Seraphine Ramanantsoa with her husband Philip Tierney, son Luke, and daughter Nieve.
“At that time there were maybe 10 Madagascans in England. It was quite an exotic and unique group,” Philip Tierney says. It was 1971 and he had just been introduced to Seraphine Ramanantsoa by an Irish friend.
Seraphine came to the UK to study after a childhood friend convinced her to. She later worked at Madagascar’s consulate in London. She has also studied art – “My daughter encouraged me to take my painting hobby seriously” – and now paints full-time.
Philip – “a child of the 60s who took life quite easy for a while” – worked in graphic design with a friend, dabbling in everything from fashion to healthcare. Eventually he set up his own business, which focuses mainly on health and social care.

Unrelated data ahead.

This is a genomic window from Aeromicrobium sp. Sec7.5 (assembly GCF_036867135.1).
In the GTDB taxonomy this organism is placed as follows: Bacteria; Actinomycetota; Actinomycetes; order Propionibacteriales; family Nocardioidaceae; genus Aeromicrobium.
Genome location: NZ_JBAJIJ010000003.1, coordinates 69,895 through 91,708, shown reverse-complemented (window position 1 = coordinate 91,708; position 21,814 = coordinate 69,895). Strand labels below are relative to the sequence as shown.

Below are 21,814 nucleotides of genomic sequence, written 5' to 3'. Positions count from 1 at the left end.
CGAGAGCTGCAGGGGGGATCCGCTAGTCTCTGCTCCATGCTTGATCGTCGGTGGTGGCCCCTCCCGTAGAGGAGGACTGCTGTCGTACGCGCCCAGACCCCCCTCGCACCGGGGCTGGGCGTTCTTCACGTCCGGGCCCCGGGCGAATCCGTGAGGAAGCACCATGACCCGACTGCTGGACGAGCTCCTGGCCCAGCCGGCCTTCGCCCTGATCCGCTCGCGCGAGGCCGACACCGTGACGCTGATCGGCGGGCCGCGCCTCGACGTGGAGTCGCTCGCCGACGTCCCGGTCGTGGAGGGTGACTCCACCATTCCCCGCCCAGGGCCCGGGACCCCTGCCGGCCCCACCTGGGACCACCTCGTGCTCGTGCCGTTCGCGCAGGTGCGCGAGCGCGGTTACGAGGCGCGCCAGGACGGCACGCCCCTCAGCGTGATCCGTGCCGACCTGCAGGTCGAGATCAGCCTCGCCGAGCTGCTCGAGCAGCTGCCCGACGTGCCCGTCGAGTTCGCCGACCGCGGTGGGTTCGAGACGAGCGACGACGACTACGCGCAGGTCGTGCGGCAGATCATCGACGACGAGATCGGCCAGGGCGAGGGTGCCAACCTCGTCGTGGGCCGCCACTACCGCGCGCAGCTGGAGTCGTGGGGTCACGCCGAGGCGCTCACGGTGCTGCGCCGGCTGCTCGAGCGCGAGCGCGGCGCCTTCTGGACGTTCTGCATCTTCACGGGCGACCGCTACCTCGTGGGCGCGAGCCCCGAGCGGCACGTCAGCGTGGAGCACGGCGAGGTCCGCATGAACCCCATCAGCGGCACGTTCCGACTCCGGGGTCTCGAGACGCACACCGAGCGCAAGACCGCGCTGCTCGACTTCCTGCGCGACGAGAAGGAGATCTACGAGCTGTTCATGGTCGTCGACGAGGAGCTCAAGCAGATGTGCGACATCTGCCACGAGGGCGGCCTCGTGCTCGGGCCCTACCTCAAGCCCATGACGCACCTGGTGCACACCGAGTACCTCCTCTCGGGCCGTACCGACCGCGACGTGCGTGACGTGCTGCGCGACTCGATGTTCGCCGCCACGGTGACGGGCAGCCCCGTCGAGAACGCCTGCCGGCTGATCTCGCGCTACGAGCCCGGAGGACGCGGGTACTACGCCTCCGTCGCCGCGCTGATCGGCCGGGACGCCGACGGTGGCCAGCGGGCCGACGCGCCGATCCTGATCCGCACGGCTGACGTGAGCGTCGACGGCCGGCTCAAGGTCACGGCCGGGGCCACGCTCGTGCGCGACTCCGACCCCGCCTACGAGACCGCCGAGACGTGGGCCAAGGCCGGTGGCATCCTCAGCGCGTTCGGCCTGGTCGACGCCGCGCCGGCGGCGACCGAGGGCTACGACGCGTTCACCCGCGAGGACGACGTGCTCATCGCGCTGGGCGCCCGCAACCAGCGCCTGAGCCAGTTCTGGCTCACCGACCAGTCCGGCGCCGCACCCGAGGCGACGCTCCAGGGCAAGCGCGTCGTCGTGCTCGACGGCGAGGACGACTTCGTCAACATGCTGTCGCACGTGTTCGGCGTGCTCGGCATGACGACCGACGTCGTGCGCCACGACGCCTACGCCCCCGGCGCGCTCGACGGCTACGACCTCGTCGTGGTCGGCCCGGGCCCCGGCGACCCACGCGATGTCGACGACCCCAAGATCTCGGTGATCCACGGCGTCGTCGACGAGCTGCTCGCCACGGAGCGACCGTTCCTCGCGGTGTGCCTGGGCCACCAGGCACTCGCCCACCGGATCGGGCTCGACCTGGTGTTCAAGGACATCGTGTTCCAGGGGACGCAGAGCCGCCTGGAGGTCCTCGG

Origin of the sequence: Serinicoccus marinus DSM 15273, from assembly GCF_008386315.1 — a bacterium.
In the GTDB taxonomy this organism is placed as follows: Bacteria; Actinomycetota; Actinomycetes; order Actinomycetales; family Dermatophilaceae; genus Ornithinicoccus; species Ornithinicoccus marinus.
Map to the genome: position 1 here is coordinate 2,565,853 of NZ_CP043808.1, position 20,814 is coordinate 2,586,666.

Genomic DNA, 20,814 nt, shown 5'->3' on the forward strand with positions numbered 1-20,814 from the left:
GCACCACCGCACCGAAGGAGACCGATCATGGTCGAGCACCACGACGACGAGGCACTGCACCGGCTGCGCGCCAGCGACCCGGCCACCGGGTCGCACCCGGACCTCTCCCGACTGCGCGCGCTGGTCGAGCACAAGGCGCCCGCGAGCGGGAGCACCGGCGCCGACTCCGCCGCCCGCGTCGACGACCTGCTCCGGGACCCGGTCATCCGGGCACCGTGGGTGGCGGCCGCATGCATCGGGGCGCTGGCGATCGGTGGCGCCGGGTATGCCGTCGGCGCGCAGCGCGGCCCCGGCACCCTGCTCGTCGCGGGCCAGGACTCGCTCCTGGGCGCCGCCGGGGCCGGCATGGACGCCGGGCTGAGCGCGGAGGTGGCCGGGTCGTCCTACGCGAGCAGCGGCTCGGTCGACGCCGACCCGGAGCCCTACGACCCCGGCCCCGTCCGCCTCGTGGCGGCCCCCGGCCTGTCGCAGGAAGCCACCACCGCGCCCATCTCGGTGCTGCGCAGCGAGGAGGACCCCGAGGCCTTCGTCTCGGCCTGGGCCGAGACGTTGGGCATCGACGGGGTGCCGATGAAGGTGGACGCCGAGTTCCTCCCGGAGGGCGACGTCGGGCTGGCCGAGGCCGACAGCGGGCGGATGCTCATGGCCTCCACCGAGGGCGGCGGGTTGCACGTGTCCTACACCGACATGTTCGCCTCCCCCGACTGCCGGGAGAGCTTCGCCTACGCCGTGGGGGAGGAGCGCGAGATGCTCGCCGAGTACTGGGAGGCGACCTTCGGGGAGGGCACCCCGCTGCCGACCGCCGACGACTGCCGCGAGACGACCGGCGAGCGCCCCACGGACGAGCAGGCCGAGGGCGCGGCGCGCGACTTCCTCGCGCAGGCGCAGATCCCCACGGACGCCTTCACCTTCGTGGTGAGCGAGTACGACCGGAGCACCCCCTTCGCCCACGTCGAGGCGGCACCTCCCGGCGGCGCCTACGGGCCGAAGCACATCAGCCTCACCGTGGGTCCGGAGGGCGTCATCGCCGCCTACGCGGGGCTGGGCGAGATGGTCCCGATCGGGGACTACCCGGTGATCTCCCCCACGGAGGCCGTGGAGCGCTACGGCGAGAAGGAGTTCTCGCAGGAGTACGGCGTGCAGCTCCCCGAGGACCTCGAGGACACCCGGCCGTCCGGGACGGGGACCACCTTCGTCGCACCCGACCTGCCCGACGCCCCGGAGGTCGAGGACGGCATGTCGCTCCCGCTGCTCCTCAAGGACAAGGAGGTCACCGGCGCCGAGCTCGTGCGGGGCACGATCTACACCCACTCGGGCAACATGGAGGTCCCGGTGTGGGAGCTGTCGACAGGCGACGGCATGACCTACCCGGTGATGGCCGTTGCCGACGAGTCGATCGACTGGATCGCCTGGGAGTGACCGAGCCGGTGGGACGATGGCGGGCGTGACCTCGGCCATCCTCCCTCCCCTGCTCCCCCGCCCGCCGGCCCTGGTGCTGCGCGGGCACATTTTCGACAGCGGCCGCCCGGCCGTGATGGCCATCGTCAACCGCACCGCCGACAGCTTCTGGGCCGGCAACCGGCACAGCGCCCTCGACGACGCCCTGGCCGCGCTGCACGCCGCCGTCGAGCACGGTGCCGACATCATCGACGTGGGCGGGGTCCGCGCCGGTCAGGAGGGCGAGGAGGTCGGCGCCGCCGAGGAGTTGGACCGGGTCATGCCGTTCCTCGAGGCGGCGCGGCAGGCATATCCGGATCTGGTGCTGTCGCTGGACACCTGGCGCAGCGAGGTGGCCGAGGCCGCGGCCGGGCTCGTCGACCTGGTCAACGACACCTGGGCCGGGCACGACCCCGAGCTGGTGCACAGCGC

Seraphine strongly identifies with her Malagasy roots and promotes the country in the UK through her work. For example, she works as a translator and has talked about traditional music on the radio. But having lived in London for 40 years, which is also where her children are, she considers it home.
While Philip is very much Irish, he too believes London is his home.
Philip: I can be as Irish as I like here and nobody is going to put me down.
Seraphine: London allows you to be who you are, and I think that’s the most amazing thing. It’s a place where you can really do the best you can in whatever situation you find yourself in.
Philip: I believe that London is a state within a state. It’s has a separate mentality and a separate outlook. It doesn’t mean that it’s above or better. It’s just different. The economic growth is entirely different.
Seraphine: When Philip and I met we didn’t have anything. We built everything together, and that’s the sort of opportunity that exists in London.